Teaching your Child What They Need to Know
The school year is well under way and your child comes home with a lot of questions.
Questions that you may not be ready to answer. Why do certain kids get special attention at school? Why does that student have a wheelchair? Why does that student get an extra teacher? If your child is still pretty young, chances are they haven’t yet encountered any children with disabilities. It is of the greatest importance that you are able to explain these things to your child so that they truly understand and are able to interact with any student in an appropriate manner. When your child comes home with questions, here’s where you want to start.
The basics. What this means is simply explaining a disability in general. What is it? What can children with disabilities do and what can they not do? Be sure to explain that a disability is just one characteristic of a person; if your student would take the time to talk to a student with a disability, they would find that they may have some things in common. Children with disabilities can do many of the things that your child does, just not at the same rate. Emphasize to your child that their peers with disabilities should not be looked at differently. Teach respect across the board. It shouldn’t matter who the student is, your child should respect them.
In the classroom. Your child probably has the most questions when it comes to seeing these students with disabilities in the classroom. Make sure your child understands why these students need the accommodations that they do. Make them aware of the things that might happen: intervention specialists may come in to work with these students, some students may get to leave the room for part of the day to receive individualized help, and they may see certain accommodations in the classroom depending on the student. Make sure your child clearly understand why all of these things are happening; a lot of children may misinterpret these things.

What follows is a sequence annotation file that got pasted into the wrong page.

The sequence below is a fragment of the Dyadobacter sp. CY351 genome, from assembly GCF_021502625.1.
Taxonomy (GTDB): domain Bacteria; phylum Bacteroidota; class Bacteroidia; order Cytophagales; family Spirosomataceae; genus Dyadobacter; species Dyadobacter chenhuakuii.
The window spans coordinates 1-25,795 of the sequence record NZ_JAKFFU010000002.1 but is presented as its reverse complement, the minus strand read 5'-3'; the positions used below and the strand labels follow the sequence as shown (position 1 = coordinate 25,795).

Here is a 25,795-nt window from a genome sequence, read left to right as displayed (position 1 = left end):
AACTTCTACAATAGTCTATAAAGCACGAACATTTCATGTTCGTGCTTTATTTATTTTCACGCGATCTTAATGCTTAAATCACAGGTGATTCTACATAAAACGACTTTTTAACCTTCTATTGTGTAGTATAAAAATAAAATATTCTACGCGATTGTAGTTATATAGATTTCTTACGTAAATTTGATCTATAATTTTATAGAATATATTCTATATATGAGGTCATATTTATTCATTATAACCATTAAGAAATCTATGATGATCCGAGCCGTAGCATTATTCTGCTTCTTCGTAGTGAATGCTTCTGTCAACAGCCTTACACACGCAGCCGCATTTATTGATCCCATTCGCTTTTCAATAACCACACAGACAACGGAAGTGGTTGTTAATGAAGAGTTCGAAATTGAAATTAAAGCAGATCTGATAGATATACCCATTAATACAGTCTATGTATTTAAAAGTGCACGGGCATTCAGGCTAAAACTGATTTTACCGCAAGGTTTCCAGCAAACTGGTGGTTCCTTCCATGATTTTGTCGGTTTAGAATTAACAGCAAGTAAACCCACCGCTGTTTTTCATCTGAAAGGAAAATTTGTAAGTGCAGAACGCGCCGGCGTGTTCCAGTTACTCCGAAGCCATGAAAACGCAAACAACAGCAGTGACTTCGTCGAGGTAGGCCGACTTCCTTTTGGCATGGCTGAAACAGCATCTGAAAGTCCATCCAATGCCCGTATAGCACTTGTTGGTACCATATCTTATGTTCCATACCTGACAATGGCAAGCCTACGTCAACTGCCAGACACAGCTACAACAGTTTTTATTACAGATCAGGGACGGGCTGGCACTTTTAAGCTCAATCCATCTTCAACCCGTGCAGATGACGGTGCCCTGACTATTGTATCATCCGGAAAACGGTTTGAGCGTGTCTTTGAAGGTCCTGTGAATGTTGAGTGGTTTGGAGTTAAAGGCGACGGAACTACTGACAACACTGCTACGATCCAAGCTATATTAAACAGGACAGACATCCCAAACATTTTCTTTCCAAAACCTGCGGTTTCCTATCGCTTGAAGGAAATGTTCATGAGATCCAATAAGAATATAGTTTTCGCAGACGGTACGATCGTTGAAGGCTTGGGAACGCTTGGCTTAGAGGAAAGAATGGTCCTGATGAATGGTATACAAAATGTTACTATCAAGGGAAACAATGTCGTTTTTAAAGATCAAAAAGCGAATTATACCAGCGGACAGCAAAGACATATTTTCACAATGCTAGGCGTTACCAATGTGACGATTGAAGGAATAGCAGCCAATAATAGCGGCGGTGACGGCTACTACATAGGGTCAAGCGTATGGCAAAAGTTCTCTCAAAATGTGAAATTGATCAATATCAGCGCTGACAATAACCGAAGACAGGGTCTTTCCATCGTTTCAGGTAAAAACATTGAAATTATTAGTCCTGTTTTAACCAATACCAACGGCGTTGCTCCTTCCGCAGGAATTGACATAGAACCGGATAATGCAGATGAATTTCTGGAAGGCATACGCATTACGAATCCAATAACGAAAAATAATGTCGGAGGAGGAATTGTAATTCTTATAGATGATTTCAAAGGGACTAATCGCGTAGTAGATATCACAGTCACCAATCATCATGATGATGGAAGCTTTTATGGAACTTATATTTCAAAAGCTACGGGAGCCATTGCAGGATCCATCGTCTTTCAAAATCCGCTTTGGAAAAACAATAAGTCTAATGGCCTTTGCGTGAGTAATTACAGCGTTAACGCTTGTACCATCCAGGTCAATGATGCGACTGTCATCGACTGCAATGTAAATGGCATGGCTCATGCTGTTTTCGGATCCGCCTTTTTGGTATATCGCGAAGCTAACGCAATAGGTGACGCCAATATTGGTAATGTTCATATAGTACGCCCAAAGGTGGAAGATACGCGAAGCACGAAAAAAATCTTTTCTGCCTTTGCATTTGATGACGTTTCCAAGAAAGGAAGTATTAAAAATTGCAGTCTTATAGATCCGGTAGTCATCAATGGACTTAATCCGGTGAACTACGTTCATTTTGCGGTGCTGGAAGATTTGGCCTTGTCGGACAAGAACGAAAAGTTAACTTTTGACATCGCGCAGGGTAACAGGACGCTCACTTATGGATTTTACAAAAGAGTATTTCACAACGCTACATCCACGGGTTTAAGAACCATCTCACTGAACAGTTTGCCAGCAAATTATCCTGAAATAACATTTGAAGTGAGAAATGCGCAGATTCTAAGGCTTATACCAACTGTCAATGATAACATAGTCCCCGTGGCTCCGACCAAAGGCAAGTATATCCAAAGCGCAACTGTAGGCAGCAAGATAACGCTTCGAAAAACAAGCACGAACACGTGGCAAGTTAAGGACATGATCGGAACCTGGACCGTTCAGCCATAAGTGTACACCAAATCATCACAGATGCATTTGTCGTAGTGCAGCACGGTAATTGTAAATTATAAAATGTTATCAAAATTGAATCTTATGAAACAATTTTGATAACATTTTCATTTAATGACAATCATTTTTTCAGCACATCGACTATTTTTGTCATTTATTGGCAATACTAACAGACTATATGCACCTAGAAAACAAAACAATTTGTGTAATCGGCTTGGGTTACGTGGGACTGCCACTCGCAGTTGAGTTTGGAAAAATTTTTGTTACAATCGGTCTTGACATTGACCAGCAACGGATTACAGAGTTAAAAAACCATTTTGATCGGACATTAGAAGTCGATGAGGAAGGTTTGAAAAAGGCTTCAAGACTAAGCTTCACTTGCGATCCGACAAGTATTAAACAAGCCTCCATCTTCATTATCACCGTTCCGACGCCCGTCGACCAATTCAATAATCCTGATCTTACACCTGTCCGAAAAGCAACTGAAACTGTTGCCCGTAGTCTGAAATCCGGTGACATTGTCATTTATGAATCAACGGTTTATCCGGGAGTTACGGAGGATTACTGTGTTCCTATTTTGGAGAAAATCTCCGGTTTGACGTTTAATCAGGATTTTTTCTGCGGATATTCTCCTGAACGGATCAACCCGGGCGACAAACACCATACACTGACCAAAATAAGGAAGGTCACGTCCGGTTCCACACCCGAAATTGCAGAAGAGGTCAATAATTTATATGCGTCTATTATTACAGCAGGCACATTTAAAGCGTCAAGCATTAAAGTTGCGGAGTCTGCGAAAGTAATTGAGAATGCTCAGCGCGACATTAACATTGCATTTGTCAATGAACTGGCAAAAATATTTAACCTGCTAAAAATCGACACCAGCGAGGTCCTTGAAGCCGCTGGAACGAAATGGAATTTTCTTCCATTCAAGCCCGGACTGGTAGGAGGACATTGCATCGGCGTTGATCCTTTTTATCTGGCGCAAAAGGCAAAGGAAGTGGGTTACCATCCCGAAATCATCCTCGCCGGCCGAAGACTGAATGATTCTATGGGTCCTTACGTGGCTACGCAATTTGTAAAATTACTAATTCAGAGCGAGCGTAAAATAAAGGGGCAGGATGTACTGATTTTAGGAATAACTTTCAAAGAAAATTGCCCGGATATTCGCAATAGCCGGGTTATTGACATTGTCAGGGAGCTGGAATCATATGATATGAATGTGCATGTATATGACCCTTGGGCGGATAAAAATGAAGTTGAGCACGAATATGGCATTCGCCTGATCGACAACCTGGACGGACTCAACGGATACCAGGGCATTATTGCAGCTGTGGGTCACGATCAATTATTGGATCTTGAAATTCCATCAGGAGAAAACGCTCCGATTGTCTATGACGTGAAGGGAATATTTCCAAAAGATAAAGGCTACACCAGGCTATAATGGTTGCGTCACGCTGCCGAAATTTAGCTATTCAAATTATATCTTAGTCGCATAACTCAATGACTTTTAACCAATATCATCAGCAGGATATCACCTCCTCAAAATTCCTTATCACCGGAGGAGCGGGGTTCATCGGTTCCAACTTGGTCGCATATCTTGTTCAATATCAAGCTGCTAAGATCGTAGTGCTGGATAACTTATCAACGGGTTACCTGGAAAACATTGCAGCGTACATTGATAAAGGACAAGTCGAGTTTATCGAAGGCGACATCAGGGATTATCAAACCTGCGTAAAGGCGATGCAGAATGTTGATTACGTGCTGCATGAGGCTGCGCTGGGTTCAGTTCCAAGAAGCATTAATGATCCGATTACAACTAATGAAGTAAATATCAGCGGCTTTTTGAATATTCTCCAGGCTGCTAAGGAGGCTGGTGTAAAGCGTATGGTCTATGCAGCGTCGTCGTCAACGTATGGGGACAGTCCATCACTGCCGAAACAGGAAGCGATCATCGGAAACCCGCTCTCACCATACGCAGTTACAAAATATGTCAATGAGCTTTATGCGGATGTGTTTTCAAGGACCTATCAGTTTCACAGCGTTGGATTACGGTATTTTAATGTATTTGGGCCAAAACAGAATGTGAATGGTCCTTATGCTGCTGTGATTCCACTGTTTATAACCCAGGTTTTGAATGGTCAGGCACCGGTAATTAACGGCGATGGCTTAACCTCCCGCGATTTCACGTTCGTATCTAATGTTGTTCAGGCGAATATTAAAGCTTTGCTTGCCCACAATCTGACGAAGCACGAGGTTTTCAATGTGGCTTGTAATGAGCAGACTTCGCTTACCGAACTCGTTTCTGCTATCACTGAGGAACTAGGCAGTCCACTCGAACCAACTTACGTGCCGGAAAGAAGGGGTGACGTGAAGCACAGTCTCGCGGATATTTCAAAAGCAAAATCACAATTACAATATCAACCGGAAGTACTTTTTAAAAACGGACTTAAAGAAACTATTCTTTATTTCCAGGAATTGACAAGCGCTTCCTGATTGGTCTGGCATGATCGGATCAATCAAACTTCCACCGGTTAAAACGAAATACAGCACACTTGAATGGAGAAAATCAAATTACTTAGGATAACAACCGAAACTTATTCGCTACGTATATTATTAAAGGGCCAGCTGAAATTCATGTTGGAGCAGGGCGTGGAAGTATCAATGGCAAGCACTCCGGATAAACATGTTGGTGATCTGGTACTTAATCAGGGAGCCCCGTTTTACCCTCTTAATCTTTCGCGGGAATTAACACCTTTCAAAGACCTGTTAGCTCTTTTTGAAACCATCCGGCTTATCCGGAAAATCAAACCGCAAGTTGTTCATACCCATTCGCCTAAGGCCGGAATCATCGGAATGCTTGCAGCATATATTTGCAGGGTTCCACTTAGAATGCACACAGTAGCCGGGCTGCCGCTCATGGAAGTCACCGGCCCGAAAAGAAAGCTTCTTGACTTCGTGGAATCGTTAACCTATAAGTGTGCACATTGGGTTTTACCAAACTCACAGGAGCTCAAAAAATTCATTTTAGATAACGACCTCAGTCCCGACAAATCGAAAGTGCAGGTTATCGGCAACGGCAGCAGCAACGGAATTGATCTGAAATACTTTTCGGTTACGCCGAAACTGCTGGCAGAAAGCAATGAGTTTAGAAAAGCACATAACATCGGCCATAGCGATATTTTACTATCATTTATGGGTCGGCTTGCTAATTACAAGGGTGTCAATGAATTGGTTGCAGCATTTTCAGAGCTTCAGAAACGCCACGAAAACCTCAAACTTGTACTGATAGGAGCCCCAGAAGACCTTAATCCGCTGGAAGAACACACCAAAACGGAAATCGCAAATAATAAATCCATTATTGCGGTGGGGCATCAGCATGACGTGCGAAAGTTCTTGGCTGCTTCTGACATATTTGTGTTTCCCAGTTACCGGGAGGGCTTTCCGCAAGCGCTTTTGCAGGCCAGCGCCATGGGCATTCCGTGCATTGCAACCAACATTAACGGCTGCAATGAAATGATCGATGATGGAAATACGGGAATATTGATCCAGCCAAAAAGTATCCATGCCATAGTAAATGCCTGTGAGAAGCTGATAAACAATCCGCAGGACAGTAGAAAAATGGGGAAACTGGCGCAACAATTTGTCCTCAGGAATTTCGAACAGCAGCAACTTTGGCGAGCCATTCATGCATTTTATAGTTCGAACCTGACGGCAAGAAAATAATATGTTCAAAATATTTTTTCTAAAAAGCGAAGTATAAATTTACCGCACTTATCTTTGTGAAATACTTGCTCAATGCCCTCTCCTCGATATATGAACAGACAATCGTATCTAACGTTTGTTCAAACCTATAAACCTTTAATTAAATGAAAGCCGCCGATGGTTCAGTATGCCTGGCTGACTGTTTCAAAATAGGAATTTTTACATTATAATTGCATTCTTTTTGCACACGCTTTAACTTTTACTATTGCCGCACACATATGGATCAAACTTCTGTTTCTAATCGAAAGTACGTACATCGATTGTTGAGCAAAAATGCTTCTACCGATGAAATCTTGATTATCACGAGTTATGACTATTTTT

Outside of the classroom. You should encourage your child to interact with their peers with disabilities. Make sure that they are included. A simple hello could be all that it takes. If your child is really outgoing, maybe they could invite these peers to go to the park or attend a birthday party. You should definitely encourage this kind of behavior. When it comes to the role you play, get involved with the parents of those students with disabilities. There is a lot those parents can do to help, and there’s probably a lot that you could learn from them.
Research. If your child asks about disabilities, take the time to learn more about them and to educate yourself and your child. There are plenty of sources of information available to learn from, including picture books, chapter books, videos, and websites. Explore these different avenues with your child and make sure you discuss everything along the way. There is a lot that you can both learn!
Always be prepared for these kind of questions and topics of discussion. If your child asks you questions unexpectedly that you don’t know how to answer, be honest with them. Tell them that you aren’t really sure either and this is where you can take the time to research and learn together. Never make up misinformation just to answer your child’s questions. Especially when it comes to this topic, you do not want to give any information that could be incorrect or disrespectful. Teach your child what they need to know so that they can grow up to be mature, respectful, and kind people.